- Research article
- Open Access
Dissecting seipin function: the localized accumulation of phosphatidic acid at ER/LD junctions in the absence of seipin is suppressed by Sei1pΔNterm only in combination with Ldb16p
BMC Cell Biologyvolume 16, Article number: 29 (2015)
Seipin is required for the correct assembly of cytoplasmic lipid droplets. In the absence of the yeast seipin homolog Sei1p (formerly Fld1p), droplets are slow to bud from the endoplasmic reticulum, lack the normal component of proteins on their surface, are highly heterogeneous in size and shape, often bud into the nucleus, and promote local proliferation of the endoplasmic reticulum in which they become tangled. But the mechanism by which seipin catalyzes lipid droplet formation is still uncertain.
Seipin prevents a localized accumulation of phosphatidic acid (PA puncta) at ER-droplet junctions. PA puncta were detected with three different probes: Opi1p, Spo20p(51–91) and Pah1p. A system of droplet induction was used to show that PA puncta were not present until droplets were formed; the puncta appeared regardless of whether droplets consisted of triacylglycerol or steryl ester. Deletion strains were used to demonstrate that a single phosphatidic acid-producing enzyme is not responsible for the generation of the puncta, and the puncta remain resistant to overexpression of enzymes that metabolize phosphatidic acid, suggesting that this lipid is trapped in a latent compartment. Suppression of PA puncta requires the first 14 amino acids of Sei1p (Nterm), a domain that is also important for initiation of droplet assembly. Consistent with recent evidence that Ldb16p and Sei1p form a functional unit, the PA puncta phenotype in the ldb16Δ sei1Δ strain was rescued by human seipin. Moreover, PA puncta in the sei1Δ strain expressing Sei1pΔNterm was suppressed by overexpression of Ldb16p, suggesting a functional interaction of Nterm with this protein. Overexpression of both Sei1p and Ldb16p, but not Sei1p alone, is sufficient to cause a large increase in droplet number. However, Ldb16p alone increases triacylglycerol accumulation in the ldb16Δ sei1Δ background.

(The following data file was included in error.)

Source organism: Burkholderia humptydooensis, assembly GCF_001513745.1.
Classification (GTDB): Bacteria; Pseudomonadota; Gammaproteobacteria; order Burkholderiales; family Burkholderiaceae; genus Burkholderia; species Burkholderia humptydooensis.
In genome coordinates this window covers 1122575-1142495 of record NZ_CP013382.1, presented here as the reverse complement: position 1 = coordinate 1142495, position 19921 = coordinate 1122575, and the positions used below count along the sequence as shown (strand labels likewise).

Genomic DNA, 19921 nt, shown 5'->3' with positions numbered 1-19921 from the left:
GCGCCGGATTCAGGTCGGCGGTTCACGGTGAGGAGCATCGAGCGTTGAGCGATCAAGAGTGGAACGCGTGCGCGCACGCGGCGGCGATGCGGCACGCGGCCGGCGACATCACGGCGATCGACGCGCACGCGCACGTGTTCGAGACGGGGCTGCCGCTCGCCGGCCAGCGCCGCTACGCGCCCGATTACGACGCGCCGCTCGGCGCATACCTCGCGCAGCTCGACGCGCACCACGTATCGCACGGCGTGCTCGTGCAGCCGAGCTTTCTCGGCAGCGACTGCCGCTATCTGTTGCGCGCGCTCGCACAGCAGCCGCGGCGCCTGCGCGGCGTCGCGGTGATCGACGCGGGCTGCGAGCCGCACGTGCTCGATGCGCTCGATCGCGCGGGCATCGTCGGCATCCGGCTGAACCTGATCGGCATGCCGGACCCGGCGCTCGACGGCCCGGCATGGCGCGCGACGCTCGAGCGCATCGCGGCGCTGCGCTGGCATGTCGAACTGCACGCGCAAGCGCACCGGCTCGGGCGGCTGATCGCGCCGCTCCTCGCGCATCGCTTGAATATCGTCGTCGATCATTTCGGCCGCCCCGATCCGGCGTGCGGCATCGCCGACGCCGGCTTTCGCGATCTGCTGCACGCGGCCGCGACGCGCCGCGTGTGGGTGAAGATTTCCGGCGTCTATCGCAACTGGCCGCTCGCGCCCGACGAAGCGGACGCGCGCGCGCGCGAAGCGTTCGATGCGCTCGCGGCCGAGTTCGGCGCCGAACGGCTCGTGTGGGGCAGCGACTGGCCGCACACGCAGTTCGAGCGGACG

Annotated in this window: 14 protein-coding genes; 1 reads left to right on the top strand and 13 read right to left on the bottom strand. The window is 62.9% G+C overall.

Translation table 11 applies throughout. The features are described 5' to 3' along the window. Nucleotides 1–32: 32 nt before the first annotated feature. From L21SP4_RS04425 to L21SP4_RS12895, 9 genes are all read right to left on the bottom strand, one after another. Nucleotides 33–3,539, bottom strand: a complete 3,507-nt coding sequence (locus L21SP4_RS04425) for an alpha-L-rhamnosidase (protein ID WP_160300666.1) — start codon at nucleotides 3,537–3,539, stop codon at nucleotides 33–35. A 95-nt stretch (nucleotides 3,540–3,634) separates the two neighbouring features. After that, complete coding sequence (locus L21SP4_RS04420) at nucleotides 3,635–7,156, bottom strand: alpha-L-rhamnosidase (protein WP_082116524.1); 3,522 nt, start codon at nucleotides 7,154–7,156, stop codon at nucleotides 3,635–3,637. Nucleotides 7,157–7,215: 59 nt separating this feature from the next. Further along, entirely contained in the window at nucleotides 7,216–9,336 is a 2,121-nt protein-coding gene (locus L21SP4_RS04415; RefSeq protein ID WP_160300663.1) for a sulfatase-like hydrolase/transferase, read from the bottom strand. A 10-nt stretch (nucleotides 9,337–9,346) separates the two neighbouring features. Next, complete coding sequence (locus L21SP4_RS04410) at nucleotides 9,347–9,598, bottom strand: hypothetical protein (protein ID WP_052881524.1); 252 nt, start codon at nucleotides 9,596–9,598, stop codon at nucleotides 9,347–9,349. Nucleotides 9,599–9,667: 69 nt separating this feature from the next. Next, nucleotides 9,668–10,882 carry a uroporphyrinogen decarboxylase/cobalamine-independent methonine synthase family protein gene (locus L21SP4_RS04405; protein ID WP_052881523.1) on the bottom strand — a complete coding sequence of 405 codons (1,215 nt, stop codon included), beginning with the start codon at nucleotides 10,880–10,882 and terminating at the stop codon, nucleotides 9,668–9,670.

We hypothesize that seipin prevents formation of membranes with extreme curvature at endoplasmic reticulum/droplet junctions that would attract phosphatidic acid. While Ldb16p alone can affect triacylglycerol accumulation, proper droplet formation requires the collaboration of Sei1p and Ldb16.
Cytoplasmic lipid droplets, found in most eukaryotic and some prokaryotic cells, store energy in the form of neutral lipids, particularly triacylglycerols (TAG) and steryl esters (SE), which are enwrapped by a single phospholipid monolayer and associated proteins . They emanate from the endoplasmic reticulum (ER) and can remain attached there ; they also generate contacts with other organelles, presumably for the purpose of lipid exchange [3, 4].
The synthesis of droplets is becoming better understood. The general view of early steps is that collections of neutral lipids, as they accumulate between the ER leaflets after synthesis, eventually will assume a spherical shape, remaining covered with ER membrane as they bud outward [5, 6]. However, proteins may control this reaction . For example, Fit2 is found in the ER, binds to neutral lipids in isolation, and clearly affects droplet formation in some systems [8, 9]. Our laboratory has been focusing on seipin, a protein first identified in severe congenital generalized lipodystrophy, in which adipose tissue fails to develop .
Seipin was also identified in yeast screens for morphologically aberrant lipid droplets [11, 12]. The absence of seipin in yeast leads to both irregularly shaped clusters of tiny droplets enwrapped in the ER, and “supersized” droplets; the two forms depends on levels of cell phospholipids, as the supersized phenotype is suppressed by high levels of the phospholipid precursor, inositol . Droplets in seipin-null cells also frequently bud into the nucleus, a phenomenon rarely seen in wild type cells . Moreover, they lack, or have diminished levels, of a subset of droplet proteins [15, 16].
The absence of seipin also results in slow formation of droplets under conditions where the amount of total cellular neutral lipid is identical. When droplets are produced in this system, they are often actually clusters of microdroplets with ER fragments attached, as if a product of bilayer membrane stability . Overall, these studies suggest that seipin is important in controlling the initiation of droplets as well as affecting the size, topology and protein composition of the droplets. How it performs these functions on a molecular basis, however, is unclear.